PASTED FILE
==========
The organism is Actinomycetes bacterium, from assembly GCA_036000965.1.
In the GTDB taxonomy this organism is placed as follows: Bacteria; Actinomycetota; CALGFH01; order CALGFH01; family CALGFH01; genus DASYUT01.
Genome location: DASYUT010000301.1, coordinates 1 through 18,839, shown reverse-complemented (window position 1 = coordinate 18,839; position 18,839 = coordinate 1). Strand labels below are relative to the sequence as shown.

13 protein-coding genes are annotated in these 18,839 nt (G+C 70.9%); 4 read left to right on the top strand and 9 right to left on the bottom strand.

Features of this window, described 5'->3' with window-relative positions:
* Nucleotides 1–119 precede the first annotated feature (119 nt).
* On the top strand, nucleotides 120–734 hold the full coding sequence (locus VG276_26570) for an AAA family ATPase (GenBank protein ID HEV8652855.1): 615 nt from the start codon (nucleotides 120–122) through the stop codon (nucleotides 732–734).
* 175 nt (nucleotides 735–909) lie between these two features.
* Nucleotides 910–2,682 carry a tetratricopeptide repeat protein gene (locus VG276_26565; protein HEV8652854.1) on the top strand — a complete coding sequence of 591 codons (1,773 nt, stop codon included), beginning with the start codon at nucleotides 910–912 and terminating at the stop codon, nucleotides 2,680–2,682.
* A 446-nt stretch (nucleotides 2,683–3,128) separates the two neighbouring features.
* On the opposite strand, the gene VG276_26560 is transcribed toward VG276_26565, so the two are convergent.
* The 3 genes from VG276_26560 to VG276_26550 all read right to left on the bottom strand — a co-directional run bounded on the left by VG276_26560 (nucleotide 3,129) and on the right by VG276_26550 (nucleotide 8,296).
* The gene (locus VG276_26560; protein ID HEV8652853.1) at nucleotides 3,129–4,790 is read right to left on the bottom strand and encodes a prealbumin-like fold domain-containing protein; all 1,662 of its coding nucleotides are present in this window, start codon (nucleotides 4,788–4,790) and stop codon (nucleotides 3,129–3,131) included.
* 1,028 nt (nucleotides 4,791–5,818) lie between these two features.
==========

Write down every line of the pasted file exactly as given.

The organism is Actinomycetes bacterium, from assembly GCA_036000965.1.
In the GTDB taxonomy this organism is placed as follows: Bacteria; Actinomycetota; CALGFH01; order CALGFH01; family CALGFH01; genus DASYUT01.
Genome location: DASYUT010000301.1, coordinates 1 through 18,839, shown reverse-complemented (window position 1 = coordinate 18,839; position 18,839 = coordinate 1). Strand labels below are relative to the sequence as shown.

13 protein-coding genes are annotated in these 18,839 nt (G+C 70.9%); 4 read left to right on the top strand and 9 right to left on the bottom strand.

Features of this window, described 5'->3' with window-relative positions:
* Nucleotides 1–119 precede the first annotated feature (119 nt).
* On the top strand, nucleotides 120–734 hold the full coding sequence (locus VG276_26570) for an AAA family ATPase (GenBank protein ID HEV8652855.1): 615 nt from the start codon (nucleotides 120–122) through the stop codon (nucleotides 732–734).
* 175 nt (nucleotides 735–909) lie between these two features.
* Nucleotides 910–2,682 carry a tetratricopeptide repeat protein gene (locus VG276_26565; protein HEV8652854.1) on the top strand — a complete coding sequence of 591 codons (1,773 nt, stop codon included), beginning with the start codon at nucleotides 910–912 and terminating at the stop codon, nucleotides 2,680–2,682.
* A 446-nt stretch (nucleotides 2,683–3,128) separates the two neighbouring features.
* On the opposite strand, the gene VG276_26560 is transcribed toward VG276_26565, so the two are convergent.
* The 3 genes from VG276_26560 to VG276_26550 all read right to left on the bottom strand — a co-directional run bounded on the left by VG276_26560 (nucleotide 3,129) and on the right by VG276_26550 (nucleotide 8,296).
* The gene (locus VG276_26560; protein ID HEV8652853.1) at nucleotides 3,129–4,790 is read right to left on the bottom strand and encodes a prealbumin-like fold domain-containing protein; all 1,662 of its coding nucleotides are present in this window, start codon (nucleotides 4,788–4,790) and stop codon (nucleotides 3,129–3,131) included.
* 1,028 nt (nucleotides 4,791–5,818) lie between these two features.